The truly world-wide reach of the Web has brought with it a new realisation of the enormous importance of usability and user interface design. In the last ten years, much has become understood about what works in search interfaces from a usability perspective, and what does not. Researchers and practitioners have developed a wide range of innovative interface ideas, but only the most broadly acceptable make their way into major web search engines. This book summarizes these developments, presenting the state of the art of search interface design, both in academic research and in deployment in commercial systems. Many books describe the algorithms behind search engines and information retrieval systems, but the unique focus of this book is specifically on the user interface. It will be welcomed by industry professionals who design systems that use search interfaces as well as graduate students and academic researchers who investigate information systems.
Dr Marti Hearst is a Professor in the School of Information at the University of California, Berkeley. She received BA, MS, and PhD degrees in Computer Science from UC Berkeley and was a Member of the Research Staff at Xerox PARC from 1994 to 1997. A primary focus of Dr Hearst's research is user interfaces for search. She has invented or participated in several well-known search interface projects including Scatter/Gather clustering of search results, TileBars query term visualization, BioText search over the bioscience literature, and the Flamenco project that investigated and promoted the use of faceted metadata for collection navigation. She has published extensively on this and other topics. Dr Hearst has advised more than 50 masters-level interface design projects, from problem formation and needs assessment through three rounds of evaluation. She has also taught Information Organization and Retrieval and a course called Search Engines: Technology, Society, and Business, which includes a set of popular video lectures.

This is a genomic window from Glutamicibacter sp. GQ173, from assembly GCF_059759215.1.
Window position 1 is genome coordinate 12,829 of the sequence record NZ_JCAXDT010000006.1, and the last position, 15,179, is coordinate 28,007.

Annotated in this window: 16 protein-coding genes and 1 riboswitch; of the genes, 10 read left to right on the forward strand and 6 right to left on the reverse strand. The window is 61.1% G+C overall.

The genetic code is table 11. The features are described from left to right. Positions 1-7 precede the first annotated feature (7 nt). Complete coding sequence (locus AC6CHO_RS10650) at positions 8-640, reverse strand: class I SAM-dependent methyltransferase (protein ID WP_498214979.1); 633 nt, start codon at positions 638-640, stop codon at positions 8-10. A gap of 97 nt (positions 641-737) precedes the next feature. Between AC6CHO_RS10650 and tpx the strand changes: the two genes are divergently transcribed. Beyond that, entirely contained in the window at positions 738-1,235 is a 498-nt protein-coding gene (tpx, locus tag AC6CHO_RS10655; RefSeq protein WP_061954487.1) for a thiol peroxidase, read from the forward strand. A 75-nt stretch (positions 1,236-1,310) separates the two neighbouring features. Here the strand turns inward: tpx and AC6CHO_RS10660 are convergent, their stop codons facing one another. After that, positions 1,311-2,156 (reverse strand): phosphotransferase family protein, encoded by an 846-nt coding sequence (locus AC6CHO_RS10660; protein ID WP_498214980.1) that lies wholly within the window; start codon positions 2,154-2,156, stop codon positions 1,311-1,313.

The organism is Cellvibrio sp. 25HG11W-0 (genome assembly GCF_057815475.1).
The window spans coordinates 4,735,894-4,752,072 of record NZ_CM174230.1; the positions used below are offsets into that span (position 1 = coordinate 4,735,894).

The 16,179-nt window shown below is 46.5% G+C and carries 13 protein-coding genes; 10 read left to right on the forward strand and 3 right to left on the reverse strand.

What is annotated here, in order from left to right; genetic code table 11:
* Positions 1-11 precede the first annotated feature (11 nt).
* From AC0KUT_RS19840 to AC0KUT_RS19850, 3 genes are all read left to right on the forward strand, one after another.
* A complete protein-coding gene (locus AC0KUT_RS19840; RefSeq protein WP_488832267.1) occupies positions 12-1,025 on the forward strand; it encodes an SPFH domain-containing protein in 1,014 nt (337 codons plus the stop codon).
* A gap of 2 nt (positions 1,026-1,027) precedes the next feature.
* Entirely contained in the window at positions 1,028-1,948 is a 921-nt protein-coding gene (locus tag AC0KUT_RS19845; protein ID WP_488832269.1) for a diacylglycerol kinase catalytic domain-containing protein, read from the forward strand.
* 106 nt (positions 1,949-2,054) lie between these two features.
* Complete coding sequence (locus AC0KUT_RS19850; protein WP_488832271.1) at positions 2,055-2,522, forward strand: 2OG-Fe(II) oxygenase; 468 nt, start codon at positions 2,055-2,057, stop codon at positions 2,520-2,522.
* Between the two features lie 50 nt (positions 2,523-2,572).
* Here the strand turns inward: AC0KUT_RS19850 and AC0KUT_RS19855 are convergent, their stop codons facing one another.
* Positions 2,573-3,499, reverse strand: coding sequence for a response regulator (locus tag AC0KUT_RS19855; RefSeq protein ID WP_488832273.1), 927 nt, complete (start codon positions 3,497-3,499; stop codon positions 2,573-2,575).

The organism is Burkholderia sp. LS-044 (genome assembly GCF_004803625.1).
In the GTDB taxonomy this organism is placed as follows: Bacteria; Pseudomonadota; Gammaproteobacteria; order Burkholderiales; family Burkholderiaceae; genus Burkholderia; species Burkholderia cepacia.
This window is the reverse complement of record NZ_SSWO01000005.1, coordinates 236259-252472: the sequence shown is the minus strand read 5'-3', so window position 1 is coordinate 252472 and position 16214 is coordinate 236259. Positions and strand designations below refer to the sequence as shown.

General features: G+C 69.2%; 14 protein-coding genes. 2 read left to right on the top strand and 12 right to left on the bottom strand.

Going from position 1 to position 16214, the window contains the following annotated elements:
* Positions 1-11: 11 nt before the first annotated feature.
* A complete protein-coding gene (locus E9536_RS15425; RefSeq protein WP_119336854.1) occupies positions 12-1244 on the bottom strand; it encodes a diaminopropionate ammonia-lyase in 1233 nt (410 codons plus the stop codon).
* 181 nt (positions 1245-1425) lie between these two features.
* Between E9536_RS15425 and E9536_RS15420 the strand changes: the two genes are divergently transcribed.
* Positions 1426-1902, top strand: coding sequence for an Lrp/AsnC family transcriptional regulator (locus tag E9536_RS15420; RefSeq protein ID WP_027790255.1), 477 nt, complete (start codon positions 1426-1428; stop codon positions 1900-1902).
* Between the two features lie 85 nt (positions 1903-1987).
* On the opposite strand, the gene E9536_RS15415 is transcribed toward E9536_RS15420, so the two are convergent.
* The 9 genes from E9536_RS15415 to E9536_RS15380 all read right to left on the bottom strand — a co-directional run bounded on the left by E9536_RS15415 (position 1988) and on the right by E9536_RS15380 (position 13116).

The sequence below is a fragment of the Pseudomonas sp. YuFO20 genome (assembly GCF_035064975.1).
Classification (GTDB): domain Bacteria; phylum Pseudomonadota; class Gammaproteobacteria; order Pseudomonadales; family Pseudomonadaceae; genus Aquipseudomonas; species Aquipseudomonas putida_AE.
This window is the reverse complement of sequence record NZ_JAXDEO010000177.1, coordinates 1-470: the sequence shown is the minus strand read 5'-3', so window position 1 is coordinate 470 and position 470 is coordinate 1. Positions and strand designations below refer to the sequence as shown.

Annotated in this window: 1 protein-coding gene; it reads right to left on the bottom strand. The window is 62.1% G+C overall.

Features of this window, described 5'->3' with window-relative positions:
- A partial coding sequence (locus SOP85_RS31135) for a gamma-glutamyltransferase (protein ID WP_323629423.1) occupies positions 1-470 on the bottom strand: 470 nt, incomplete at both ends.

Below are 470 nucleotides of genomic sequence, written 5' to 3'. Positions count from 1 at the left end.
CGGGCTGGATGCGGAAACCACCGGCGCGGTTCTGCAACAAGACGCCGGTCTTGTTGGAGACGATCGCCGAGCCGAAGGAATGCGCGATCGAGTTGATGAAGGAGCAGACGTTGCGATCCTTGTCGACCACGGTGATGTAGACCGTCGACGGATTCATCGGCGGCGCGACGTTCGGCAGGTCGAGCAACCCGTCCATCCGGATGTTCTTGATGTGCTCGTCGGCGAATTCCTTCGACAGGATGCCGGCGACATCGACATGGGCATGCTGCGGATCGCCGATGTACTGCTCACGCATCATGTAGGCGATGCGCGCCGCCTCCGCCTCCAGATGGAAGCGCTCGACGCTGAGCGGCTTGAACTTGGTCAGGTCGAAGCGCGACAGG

1. The design of search user interfaces; 2. The evaluation of search user interfaces; 3. Models of the information seeking process; 4. Query specification; 5. Presentation of search results; 6. Query reformulation; 7. Supporting the search process; 8. Integrating navigation with search; 9. Personalization in search; 10. Information visualization for search interfaces; 11. Information visualization for text analysis; 12. Emerging trends in search interfaces.